• Evidence that the applicant has had lawful status since the arrival to the U.S. if married to a permanent resident.

    • Police and court records: the applicant must submit certified documents for criminal charges or convictions.

Additionally, the following two ancillary forms must be submitted:

  1. Form I-693 – Medical Exam Results:

A USCIS-approved civil surgeon must conduct a medical examination of the foreign national spouse to ensure they are not inadmissible on medical grounds.

  1. Form I-864 & I-944 – Affidavit of support & Declaration of self-sufficiency for marriage green card:

Form I 864 checks whether the U.S. citizen spouse can financially support the immigrant by signing an affidavit letter of support.

Form I 944 checks if the applicant is likely to become a public charge in the future. If so, this could be grounds to render the applicant inadmissible.

Finally, the following forms may be submitted to establish or preserve the foreign national spouse’s employment eligibility and travel privileges:

  1. Form i765 – Application for Employment Authorization

A foreign national may file the form i765 alongside the adjustment of status (AOS) paperwork to receive employment authorization while their adjustment of status case is pending. If the i765 is approved, they receive an Employment Authorization Document (EAD), which allows \

them to work in any position for any employer.

  1. Form I-131 – Application for Advance Parole

A foreign national may file this alongside adjustment of status paperwork to retain international travel privileges while their adjustment of status case is pending. If approved, they receive an Advance Parole Document.

If an applicant departs the U.S. before the adjustment of status application is granted and without advance parole, they may forfeit their application for an adjustment of status for a marriage green card.

When the application is approved, the applicant’s spouse receives a conditional green card (CR1), which is temporary and valid for two years if the marriage is less than two years when the green card is issued. It is essential that 90 days before the end of this conditional period, the couple files together form I 751 (“Petition to Remove Conditions on Residence”) to obtain a ten-year green card through marriage, known as a permanent green card which is valid for 10 years. USCIS will re-evaluate the authenticity of the marriage before granting this “immediate relative” green card, or ir1. Some of the criteria to remove the conditional status are:

  • The conditional green card was obtained through marriage to a U.S. Citizen.

  • This conditional green card will expire within the next 90 days.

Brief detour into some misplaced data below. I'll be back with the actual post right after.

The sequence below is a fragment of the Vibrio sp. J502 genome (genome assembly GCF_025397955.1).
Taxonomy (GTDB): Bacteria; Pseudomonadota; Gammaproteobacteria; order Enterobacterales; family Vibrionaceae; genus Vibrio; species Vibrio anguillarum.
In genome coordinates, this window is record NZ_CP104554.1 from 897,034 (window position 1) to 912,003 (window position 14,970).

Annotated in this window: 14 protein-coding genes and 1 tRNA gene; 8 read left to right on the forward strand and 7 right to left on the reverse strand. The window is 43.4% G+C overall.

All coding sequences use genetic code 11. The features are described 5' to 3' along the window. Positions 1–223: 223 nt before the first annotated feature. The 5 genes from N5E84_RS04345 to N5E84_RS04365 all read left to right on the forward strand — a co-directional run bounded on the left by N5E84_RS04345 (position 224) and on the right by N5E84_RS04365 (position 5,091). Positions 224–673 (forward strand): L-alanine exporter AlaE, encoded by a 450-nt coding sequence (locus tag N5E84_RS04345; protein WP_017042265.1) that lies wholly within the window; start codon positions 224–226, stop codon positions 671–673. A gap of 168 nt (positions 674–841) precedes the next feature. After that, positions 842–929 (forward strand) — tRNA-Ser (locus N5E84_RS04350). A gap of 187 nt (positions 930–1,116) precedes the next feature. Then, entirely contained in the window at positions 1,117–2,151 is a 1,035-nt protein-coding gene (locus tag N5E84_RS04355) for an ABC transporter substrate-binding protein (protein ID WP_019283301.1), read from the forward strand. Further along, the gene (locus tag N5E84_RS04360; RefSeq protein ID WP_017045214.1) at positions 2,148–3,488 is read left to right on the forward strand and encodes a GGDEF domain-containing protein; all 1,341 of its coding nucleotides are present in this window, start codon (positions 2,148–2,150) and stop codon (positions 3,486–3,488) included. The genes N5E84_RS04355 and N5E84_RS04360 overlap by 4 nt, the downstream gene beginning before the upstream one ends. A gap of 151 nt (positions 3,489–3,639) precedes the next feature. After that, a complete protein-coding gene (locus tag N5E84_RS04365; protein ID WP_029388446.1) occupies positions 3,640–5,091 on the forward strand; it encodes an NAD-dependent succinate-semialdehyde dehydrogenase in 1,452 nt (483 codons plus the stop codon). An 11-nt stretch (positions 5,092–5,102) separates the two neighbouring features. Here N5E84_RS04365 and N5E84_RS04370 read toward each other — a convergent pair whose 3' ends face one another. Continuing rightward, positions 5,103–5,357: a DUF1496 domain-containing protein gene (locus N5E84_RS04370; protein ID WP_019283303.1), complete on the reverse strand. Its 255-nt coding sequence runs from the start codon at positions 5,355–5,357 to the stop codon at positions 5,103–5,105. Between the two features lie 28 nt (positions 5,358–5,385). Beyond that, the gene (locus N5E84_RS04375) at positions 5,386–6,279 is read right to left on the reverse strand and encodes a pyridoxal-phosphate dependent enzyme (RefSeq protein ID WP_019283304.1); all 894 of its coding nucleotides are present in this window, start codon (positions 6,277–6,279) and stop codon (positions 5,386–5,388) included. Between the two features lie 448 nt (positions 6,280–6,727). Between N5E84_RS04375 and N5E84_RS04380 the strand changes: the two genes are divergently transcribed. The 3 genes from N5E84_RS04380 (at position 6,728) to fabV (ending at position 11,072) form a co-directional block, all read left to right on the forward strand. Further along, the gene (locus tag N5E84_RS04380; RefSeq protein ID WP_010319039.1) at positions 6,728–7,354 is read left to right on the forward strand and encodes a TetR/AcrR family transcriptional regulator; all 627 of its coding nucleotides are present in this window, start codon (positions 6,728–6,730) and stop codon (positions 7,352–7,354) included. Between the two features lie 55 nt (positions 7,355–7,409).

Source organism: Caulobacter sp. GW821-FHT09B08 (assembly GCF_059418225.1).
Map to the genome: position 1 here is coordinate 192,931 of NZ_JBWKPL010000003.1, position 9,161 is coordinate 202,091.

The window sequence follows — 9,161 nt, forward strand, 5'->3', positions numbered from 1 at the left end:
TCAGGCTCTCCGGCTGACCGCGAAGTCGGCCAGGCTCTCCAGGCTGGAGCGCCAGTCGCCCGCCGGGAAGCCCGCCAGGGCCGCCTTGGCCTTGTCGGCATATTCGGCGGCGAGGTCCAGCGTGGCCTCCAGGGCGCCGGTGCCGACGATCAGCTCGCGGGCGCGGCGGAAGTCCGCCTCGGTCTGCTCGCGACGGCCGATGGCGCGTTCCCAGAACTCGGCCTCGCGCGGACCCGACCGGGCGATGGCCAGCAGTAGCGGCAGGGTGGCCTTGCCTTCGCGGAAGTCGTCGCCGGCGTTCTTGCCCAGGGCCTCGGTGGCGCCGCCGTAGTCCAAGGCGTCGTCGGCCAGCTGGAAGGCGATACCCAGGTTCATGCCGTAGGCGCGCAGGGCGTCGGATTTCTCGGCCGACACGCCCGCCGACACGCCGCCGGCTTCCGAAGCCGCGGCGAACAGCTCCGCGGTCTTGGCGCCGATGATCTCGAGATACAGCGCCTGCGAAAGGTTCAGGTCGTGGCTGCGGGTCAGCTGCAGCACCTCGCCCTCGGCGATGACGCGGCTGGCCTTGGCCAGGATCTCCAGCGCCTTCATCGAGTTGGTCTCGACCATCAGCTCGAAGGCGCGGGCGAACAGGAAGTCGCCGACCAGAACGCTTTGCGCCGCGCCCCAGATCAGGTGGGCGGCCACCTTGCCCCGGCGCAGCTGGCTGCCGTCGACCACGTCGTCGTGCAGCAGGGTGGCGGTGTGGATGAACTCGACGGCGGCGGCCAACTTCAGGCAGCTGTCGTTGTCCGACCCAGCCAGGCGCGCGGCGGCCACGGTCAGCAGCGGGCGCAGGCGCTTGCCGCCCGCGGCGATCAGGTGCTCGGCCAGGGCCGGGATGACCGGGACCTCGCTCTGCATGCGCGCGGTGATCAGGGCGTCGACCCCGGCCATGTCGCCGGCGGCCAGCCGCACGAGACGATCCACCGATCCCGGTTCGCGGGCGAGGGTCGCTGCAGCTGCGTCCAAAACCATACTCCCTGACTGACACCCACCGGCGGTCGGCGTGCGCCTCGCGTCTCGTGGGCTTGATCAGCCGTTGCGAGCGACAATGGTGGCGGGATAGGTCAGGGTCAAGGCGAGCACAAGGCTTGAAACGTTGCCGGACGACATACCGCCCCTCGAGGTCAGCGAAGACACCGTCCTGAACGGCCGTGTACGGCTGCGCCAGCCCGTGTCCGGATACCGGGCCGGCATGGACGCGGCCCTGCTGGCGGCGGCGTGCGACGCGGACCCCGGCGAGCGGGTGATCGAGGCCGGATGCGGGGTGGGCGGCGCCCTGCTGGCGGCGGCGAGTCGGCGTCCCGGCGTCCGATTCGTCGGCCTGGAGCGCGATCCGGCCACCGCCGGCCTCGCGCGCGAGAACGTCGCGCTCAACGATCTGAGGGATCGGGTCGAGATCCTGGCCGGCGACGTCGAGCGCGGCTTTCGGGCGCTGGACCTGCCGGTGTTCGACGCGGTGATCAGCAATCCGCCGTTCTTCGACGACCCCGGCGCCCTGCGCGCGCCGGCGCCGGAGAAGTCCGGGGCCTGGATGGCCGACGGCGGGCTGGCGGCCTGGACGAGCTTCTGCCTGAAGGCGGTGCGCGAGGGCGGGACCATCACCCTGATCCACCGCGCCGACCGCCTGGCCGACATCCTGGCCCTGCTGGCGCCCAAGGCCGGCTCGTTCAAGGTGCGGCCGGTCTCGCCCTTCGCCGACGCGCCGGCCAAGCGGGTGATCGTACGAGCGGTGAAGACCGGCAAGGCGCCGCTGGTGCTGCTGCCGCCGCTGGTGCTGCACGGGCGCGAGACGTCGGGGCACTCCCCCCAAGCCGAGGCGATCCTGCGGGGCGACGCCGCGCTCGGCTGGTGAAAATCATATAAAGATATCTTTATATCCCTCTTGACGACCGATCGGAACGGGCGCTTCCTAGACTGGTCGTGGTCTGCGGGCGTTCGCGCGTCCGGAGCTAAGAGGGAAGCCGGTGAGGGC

• There is evidence of a bona fide marriage (this can be proven by showing financial co-mingling such as joint bank accounts or joint tax returns.

Once the spouse obtains the permanent green card, the spouse can apply for naturalization through Form N-400 (“Application for Naturalization”) after 3 years of marriage to a U.S. citizen and living in the USA. For this step, some of the general requirements are:

  • Being a permanent resident (G.C. holder) for at least 3 years.

  • Have been living with your U.S. Citizen spouse for at least 3 years.

  • Have lived within the State for at least 3 months before applying.

  • Have continuous residence in the U.S. as a permanent resident for 3 years.

  • Have been physically present in the U.S. for at least half the 3 years (18 months).

  • Have basic knowledge about U.S. civics.

  • Be a person of good moral character.

The K-1 visa, also known as the fiancé visa, is the visa used to bring a foreign fiancé to the United States so that the couple can marry within 90 days and afterwards apply for a marriage green card for the foreign partner to obtain citizenship. As the name implies, the K-1 fiancé visa is meant for couples who are still not married. If you are a U.S. citizen and your fiancé lives abroad and wants to bring them to the U.S. and have your wedding here, the K-1 visa might be the right path for you. Garcia & Phan has a 100% approval rate in K-1 visa applications. If you are interested in pursuing a fiancé visa, call (714) 868-8250 to get a consultation.

The Department of Homeland Security (DHS) has announced a considerable increase in immigration fees starting October 2nd, 2020. Any application, petition, or request postmarked on or after this date must include payment of the new, correct fees established by this final rule.

Current (post-October 2nd, 2020) Government fees payable directly to the U.S. Department of Homeland Security are:

  • I-130 filing fee: $560

  • I-485 filing fee: $1,130

  • Biometrics service fee: $30

  • I-765 Application for Employment Authorization: $550 (Optional)

  • I-131 Application for Advance Parole (Travel Document): $590 (Optional)

Please note that the I-765 employment authorization and the I-131 travel document were included in the I-485 adjustment of status application. Now, with the new fee structure, they are no longer included and optional.

Call Garcia & Phan now at (714) 868-8250 to get a consultation and start your marriage-based green card process.

If the foreign spouse is living abroad, they can still apply for an I-130, but this time the process is called “Consular Processing”, as part of it will take place at their home country’s consulate. When applying for a green card via consular processing, you still need to file the I-130 petition for Immediate Relative and wait for USCIS ‘decision. Once USCIS approves the petition, it is sent to the Department of State NVC (National Visa Center), where the application will be processed.

NVC will create a case file and notify you of the necessary documents and fees for immigrant processing and then forward your case to the U.S. Consulate or U.S. Embassy, where you will be scheduled for an interview with a consular officer that will determine whether or not you qualify for an immigrant visa.

If everything goes well in the interview and you are granted the immigrant visa, you will be given a packet of information (known as a visa packet) that you will have to present to the U.S. CBP (Customs and Border Protection) when you arrive in the United States.

If you have overstayed your visa in the United States, you might still be eligible to apply for an adjustment status through marriage if you are married to a U.S. Citizen. If you have overstayed, don’t hesitate to contact our office at (714) 868-8250 to speak with an experienced attorney who can advise you on your options.

If you, or your spouse, are looking to apply for a Spousal Green Card, contact us at Garcia & Phan. With more than 80 years of combined experience, 35,000 cases approved, and a 99.9% Approval Rate, we are the best option to secure your future in the U.S.